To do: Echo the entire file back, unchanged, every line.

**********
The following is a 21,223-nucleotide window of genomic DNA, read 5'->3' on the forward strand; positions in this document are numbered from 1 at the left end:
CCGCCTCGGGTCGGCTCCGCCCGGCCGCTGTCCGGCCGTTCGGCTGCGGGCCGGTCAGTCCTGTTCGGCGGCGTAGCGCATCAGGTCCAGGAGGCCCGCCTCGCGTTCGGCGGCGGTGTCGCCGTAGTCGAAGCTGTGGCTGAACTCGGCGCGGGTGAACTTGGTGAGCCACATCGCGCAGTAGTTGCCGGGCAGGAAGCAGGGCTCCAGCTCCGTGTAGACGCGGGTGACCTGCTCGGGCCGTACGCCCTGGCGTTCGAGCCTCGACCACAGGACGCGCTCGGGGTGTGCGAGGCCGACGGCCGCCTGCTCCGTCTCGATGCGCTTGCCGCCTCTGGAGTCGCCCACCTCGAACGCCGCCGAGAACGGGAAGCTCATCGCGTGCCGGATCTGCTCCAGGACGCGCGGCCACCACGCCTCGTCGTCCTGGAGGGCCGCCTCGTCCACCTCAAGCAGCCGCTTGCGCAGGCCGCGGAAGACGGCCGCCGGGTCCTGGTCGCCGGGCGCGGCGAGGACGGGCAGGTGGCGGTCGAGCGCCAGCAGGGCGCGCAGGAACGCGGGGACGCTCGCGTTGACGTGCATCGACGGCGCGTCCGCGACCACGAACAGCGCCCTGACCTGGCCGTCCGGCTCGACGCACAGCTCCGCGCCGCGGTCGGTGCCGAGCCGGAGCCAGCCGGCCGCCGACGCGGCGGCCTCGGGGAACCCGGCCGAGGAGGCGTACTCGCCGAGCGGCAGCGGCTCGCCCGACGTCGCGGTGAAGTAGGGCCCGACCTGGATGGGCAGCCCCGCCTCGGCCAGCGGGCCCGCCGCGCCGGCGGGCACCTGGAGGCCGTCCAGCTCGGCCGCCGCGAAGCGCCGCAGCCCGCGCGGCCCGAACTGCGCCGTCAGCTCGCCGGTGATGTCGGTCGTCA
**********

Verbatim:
The following is a 21,223-nucleotide window of genomic DNA, read 5'->3' on the forward strand; positions in this document are numbered from 1 at the left end:
CCGCCTCGGGTCGGCTCCGCCCGGCCGCTGTCCGGCCGTTCGGCTGCGGGCCGGTCAGTCCTGTTCGGCGGCGTAGCGCATCAGGTCCAGGAGGCCCGCCTCGCGTTCGGCGGCGGTGTCGCCGTAGTCGAAGCTGTGGCTGAACTCGGCGCGGGTGAACTTGGTGAGCCACATCGCGCAGTAGTTGCCGGGCAGGAAGCAGGGCTCCAGCTCCGTGTAGACGCGGGTGACCTGCTCGGGCCGTACGCCCTGGCGTTCGAGCCTCGACCACAGGACGCGCTCGGGGTGTGCGAGGCCGACGGCCGCCTGCTCCGTCTCGATGCGCTTGCCGCCTCTGGAGTCGCCCACCTCGAACGCCGCCGAGAACGGGAAGCTCATCGCGTGCCGGATCTGCTCCAGGACGCGCGGCCACCACGCCTCGTCGTCCTGGAGGGCCGCCTCGTCCACCTCAAGCAGCCGCTTGCGCAGGCCGCGGAAGACGGCCGCCGGGTCCTGGTCGCCGGGCGCGGCGAGGACGGGCAGGTGGCGGTCGAGCGCCAGCAGGGCGCGCAGGAACGCGGGGACGCTCGCGTTGACGTGCATCGACGGCGCGTCCGCGACCACGAACAGCGCCCTGACCTGGCCGTCCGGCTCGACGCACAGCTCCGCGCCGCGGTCGGTGCCGAGCCGGAGCCAGCCGGCCGCCGACGCGGCGGCCTCGGGGAACCCGGCCGAGGAGGCGTACTCGCCGAGCGGCAGCGGCTCGCCCGACGTCGCGGTGAAGTAGGGCCCGACCTGGATGGGCAGCCCCGCCTCGGCCAGCGGGCCCGCCGCGCCGGCGGGCACCTGGAGGCCGTCCAGCTCGGCCGCCGCGAAGCGCCGCAGCCCGCGCGGCCCGAACTGCGCCGTCAGCTCGCCGGTGATGTCGGTCGTCA